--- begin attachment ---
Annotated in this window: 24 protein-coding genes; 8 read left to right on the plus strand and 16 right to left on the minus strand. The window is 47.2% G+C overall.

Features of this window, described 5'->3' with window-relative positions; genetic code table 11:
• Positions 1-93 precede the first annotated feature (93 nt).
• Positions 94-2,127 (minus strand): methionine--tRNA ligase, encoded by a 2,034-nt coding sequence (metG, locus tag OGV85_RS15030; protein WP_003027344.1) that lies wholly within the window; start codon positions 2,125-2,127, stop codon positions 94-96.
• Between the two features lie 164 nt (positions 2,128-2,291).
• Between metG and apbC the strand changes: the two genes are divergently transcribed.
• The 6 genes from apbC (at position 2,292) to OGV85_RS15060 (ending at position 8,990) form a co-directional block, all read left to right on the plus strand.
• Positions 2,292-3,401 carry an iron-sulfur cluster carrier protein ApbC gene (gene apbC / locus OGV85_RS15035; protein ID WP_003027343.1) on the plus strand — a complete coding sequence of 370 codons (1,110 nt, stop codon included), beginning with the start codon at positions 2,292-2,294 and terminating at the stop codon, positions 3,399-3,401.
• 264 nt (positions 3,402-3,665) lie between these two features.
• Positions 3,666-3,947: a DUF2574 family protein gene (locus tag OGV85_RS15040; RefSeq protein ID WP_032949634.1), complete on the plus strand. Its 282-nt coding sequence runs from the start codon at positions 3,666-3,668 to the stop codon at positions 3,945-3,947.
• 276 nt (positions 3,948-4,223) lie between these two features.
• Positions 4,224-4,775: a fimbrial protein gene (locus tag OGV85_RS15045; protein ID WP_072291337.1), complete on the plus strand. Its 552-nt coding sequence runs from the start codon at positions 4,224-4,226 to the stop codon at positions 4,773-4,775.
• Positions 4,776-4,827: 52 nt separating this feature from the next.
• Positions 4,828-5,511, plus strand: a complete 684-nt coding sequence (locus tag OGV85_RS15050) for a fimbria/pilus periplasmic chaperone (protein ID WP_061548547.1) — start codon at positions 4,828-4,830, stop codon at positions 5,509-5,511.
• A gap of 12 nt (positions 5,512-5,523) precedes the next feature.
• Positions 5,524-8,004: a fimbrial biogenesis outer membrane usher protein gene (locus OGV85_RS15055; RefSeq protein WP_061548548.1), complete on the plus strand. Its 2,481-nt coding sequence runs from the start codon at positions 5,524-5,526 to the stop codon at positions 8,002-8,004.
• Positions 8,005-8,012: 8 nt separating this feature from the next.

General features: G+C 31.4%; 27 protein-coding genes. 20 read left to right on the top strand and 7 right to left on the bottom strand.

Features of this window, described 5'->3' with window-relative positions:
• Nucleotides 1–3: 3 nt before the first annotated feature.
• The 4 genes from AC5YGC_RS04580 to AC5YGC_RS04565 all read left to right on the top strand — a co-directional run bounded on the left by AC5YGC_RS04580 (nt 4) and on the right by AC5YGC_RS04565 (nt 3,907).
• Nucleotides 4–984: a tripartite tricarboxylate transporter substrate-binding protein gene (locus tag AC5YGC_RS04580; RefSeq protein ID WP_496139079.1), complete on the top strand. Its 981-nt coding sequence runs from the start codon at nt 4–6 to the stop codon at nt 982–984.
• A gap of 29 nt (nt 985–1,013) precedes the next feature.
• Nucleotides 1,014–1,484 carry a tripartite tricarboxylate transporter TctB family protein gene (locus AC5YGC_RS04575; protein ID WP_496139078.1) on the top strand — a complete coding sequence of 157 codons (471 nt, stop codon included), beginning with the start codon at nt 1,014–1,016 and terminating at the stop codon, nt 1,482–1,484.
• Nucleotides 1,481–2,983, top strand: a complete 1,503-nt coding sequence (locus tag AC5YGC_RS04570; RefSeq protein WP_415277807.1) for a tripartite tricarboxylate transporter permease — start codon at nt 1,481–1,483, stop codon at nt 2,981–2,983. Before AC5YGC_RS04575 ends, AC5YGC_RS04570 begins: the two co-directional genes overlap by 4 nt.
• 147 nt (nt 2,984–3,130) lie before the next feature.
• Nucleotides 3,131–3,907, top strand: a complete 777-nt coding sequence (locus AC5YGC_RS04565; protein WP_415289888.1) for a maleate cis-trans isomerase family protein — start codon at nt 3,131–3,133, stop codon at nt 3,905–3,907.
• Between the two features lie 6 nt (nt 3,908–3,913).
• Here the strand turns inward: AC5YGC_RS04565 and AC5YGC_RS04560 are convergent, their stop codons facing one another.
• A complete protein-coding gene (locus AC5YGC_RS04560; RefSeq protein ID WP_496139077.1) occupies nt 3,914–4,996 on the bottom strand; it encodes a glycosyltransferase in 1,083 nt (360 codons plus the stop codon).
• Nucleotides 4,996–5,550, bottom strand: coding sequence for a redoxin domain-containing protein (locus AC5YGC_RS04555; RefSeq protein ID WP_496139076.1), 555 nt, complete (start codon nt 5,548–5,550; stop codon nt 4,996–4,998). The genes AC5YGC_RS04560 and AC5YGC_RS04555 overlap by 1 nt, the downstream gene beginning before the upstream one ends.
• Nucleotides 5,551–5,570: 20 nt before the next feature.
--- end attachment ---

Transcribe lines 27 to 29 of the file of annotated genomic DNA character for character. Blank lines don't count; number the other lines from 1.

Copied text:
• Nucleotides 3,131–3,907, top strand: a complete 777-nt coding sequence (locus AC5YGC_RS04565; protein WP_415289888.1) for a maleate cis-trans isomerase family protein — start codon at nt 3,131–3,133, stop codon at nt 3,905–3,907.
• Between the two features lie 6 nt (nt 3,908–3,913).
• Here the strand turns inward: AC5YGC_RS04565 and AC5YGC_RS04560 are convergent, their stop codons facing one another.